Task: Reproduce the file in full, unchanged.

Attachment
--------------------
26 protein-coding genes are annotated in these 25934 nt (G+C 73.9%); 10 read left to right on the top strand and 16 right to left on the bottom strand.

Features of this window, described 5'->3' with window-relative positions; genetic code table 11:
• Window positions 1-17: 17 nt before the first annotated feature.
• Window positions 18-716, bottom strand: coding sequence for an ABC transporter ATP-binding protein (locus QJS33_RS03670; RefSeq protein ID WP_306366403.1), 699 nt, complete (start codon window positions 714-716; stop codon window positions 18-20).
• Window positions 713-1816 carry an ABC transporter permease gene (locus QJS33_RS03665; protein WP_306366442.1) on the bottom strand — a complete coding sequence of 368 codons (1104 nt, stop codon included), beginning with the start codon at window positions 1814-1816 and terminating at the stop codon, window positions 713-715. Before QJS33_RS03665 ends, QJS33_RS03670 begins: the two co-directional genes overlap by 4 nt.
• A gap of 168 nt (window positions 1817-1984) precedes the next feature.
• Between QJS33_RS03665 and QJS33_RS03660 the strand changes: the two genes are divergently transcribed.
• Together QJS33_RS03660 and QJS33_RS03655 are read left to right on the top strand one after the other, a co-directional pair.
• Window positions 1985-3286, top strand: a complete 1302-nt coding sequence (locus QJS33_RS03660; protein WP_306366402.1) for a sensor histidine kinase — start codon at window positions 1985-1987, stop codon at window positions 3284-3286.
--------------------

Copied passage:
26 protein-coding genes are annotated in these 25934 nt (G+C 73.9%); 10 read left to right on the top strand and 16 right to left on the bottom strand.

Features of this window, described 5'->3' with window-relative positions; genetic code table 11:
• Window positions 1-17: 17 nt before the first annotated feature.
• Window positions 18-716, bottom strand: coding sequence for an ABC transporter ATP-binding protein (locus QJS33_RS03670; RefSeq protein ID WP_306366403.1), 699 nt, complete (start codon window positions 714-716; stop codon window positions 18-20).
• Window positions 713-1816 carry an ABC transporter permease gene (locus QJS33_RS03665; protein WP_306366442.1) on the bottom strand — a complete coding sequence of 368 codons (1104 nt, stop codon included), beginning with the start codon at window positions 1814-1816 and terminating at the stop codon, window positions 713-715. Before QJS33_RS03665 ends, QJS33_RS03670 begins: the two co-directional genes overlap by 4 nt.
• A gap of 168 nt (window positions 1817-1984) precedes the next feature.
• Between QJS33_RS03665 and QJS33_RS03660 the strand changes: the two genes are divergently transcribed.
• Together QJS33_RS03660 and QJS33_RS03655 are read left to right on the top strand one after the other, a co-directional pair.
• Window positions 1985-3286, top strand: a complete 1302-nt coding sequence (locus QJS33_RS03660; protein WP_306366402.1) for a sensor histidine kinase — start codon at window positions 1985-1987, stop codon at window positions 3284-3286.